As you may know if you’ve read my note about advertisers, not just anyone may advertise on this website. In the old days, there was a Maginot Line that separated the editorial division of a publishing entity and the advertising department. The latter dared not attempt to influence the former. In the new world, that line is less fortified, blurrier. But there is still a line. I insist on it. And the people who sell advertising space on my site are required to vet potential advertisers with me before making a sales call. And yes, I’ve turned down some ads.
So when Anatolia, the Turkish and Lebanese restaurant that opened two years ago on Restaurant Row, expressed a desire to be on these pages, I said I would have to go back to see how they were doing. My first visit, in 2009, had been pleasant enough, but the restaurant was still new. I’m pleased (and my sales team is relieved!) to report that not only is the experience at Anatolia still a pleasant one, it seems to have improved in the last couple of years.
Anatoila occupies a small space in the Dr. Phillips Marketplace, near Greek Corner and Morton’s Steakhouse. Tables are covered with white cloths and a gold runner under the lamentable pane of glass. Chairs are a comfortable high-back leather, and walls have a hue of rich mild chocolate.
The menu might intimidate the timid diner but will provide exciting opportunities to the adventurous one. Tavuk adana, kuzu pirzola, izgara kofte and cacik might seem, um, foreign to you. A closer read on some of them will reveal some more familiar items. The kuzu pirzola, for example, are lamb chops. But there are plenty of things that are certain to be new to many.
I sampled a number of items, beginning with an array of dips, some familiar, such as hummus and babaganouj, and some less familiar, such as a pulpy eggplant salad, kisir, a variation on a taboule theme, and cacik, a yogurt-based dish that was both thick and creamy.To best enjoy the dips, be sure to order the lavas (lavosh), which is baked in the brick oven and comes to the table all puffed up like Jiffy Pop.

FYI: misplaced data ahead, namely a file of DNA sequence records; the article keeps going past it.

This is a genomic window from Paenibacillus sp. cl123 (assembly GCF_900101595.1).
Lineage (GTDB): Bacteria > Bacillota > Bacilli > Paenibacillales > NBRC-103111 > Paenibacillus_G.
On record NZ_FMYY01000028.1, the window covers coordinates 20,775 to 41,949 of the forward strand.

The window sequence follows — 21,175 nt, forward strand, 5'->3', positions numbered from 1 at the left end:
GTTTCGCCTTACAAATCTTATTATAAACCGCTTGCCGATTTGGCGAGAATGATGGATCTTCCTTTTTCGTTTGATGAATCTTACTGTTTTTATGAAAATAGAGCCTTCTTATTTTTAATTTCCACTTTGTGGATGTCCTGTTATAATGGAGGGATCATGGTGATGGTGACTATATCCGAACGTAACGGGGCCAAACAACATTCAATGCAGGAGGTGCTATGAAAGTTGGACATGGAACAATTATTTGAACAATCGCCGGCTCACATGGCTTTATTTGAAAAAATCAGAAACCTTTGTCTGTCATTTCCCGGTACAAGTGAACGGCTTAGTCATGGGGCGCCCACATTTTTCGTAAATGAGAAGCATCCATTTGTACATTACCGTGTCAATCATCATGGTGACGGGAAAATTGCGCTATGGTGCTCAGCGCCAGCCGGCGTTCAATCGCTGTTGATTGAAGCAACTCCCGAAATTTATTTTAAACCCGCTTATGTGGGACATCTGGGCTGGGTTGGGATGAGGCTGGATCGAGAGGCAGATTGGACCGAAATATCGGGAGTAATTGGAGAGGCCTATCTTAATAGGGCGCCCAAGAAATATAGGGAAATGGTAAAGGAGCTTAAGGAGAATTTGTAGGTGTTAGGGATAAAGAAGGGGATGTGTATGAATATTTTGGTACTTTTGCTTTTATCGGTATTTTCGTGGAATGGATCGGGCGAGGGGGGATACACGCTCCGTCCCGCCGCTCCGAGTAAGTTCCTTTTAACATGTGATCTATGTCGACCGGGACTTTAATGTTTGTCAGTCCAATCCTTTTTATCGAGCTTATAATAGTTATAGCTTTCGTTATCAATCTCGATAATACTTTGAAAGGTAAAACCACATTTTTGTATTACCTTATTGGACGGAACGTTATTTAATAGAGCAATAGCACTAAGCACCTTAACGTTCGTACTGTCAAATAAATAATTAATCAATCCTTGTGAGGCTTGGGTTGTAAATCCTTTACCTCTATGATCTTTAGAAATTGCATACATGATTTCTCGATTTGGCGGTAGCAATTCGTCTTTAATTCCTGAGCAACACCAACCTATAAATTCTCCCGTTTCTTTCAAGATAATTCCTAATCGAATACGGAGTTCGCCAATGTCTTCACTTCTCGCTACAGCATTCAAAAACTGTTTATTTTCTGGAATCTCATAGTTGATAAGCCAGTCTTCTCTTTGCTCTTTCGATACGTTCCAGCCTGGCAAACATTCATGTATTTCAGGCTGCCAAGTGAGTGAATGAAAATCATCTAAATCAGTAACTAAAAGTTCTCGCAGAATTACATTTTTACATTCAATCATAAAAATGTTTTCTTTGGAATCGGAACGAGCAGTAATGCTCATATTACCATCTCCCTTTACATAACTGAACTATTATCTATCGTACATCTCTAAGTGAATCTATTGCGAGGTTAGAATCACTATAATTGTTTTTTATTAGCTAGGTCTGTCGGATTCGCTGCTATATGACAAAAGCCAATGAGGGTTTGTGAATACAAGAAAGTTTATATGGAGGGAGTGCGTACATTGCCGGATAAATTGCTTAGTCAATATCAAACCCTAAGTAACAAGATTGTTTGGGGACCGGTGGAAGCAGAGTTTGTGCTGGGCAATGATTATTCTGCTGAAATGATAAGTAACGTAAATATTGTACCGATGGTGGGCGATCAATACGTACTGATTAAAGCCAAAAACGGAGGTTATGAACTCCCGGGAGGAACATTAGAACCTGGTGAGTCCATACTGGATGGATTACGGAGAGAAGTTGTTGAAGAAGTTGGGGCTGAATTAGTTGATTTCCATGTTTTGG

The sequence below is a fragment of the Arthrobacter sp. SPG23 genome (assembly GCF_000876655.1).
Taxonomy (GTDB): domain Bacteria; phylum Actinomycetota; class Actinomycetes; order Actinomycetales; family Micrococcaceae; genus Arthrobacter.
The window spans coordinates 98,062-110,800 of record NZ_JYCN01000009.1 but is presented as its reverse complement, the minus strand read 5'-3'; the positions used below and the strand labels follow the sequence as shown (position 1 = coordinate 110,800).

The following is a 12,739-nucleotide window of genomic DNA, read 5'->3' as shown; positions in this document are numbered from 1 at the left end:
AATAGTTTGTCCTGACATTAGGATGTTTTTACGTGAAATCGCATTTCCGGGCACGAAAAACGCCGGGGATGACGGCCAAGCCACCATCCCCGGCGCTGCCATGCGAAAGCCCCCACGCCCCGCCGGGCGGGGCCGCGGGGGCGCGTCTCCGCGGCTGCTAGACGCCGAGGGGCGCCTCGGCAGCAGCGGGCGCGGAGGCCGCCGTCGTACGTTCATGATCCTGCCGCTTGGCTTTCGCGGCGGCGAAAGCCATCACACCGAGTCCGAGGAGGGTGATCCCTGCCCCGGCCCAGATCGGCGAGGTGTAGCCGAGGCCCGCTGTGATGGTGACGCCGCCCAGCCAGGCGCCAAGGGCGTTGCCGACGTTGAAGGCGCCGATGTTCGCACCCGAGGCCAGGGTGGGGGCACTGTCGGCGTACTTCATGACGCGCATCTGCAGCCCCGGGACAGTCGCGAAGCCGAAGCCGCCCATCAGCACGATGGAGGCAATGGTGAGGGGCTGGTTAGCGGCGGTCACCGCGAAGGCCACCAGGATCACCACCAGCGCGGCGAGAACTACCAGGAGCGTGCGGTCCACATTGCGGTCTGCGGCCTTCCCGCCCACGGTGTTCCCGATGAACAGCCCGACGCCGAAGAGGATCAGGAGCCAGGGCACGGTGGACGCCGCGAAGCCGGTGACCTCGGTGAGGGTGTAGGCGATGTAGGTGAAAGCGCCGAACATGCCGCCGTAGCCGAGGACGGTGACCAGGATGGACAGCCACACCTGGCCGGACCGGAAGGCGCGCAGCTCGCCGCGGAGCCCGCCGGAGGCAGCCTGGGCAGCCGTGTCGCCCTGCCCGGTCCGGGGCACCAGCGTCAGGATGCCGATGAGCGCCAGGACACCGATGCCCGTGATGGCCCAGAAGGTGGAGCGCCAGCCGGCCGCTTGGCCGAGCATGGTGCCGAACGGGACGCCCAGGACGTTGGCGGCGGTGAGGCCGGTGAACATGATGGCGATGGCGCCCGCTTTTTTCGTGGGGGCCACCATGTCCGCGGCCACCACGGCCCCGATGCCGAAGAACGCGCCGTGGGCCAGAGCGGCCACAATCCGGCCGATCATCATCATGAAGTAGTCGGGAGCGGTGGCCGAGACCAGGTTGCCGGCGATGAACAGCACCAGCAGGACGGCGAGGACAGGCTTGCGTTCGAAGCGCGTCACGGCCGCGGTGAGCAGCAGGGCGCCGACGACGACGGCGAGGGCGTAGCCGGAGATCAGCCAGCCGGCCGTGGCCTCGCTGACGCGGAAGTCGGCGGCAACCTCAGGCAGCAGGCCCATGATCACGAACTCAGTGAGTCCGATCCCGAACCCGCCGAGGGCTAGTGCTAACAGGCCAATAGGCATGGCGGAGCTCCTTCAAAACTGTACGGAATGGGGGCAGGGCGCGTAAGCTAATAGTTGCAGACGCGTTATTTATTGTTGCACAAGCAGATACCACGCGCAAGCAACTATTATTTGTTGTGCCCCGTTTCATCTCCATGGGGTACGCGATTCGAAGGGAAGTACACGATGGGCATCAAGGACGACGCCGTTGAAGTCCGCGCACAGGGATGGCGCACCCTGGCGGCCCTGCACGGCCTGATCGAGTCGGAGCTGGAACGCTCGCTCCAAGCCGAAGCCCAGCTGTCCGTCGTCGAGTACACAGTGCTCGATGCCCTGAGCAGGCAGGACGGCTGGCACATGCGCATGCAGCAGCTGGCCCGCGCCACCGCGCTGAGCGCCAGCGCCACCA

Appetizers are divided into hot and cold lists. And by the way, this would be a good time to mention that a majority of appetizers are designated as vegan. You could make a feast of appetizers free of meat products and leave feeling quite full.
Hot appetizers included arnavut cigeri, which sounds so much better than fried calves liver. This featured little bite-sized chunks garnished with tomatoes and raw onions; and icli kofte, an egg-shaped patty fashioned out of cracked wheat and filled with ground lamb. I also had the lightly breaded and perfectly fried calamari and a wonderful falafel patty. All of it was delicious — even the liver.
For my entree I had the mixed grill, an ample sampling of meats, each available also as a single entree, that could easily serve two people. It had adana kebab, seasoned ground lamb formed around a skewer; lamb shish kebab, cubes of tender meat; lamb chops, just in case you didn’t have enough lamb before; dana kebab, cubes of grilled beef; and tavuk kebab, which would be chicken. All were well seasoned and delicious, and were accompanied by rice and a medley of grilled vegetables.
My favorite dessert was the kazandibi. Described on the menu as baked caramelized milk pudding, it reminded me of a cross between creme brulee and flan. It was so creamy and wonderfully rich. Anatolia’s baklava, the iconic dessert of phyllo pastry with pistachios and rose syrup, was less cloying than most.
Service was attentive and friendly. Everyone is eager to please and readily available to explain menu items and offer advice.
Two years in, Anatolia seems to have settled in and offers a relaxed, comfortable and yet exciting dining experience. I’m glad to see them still doing well, and I’m delighted to have them here.
Anatolia is at 7600 Dr. Phillips Blvd., Orlando. It is open for lunch and dinner daily. Here is a link to Anatolia’s website. The phone number is 407-352-6766.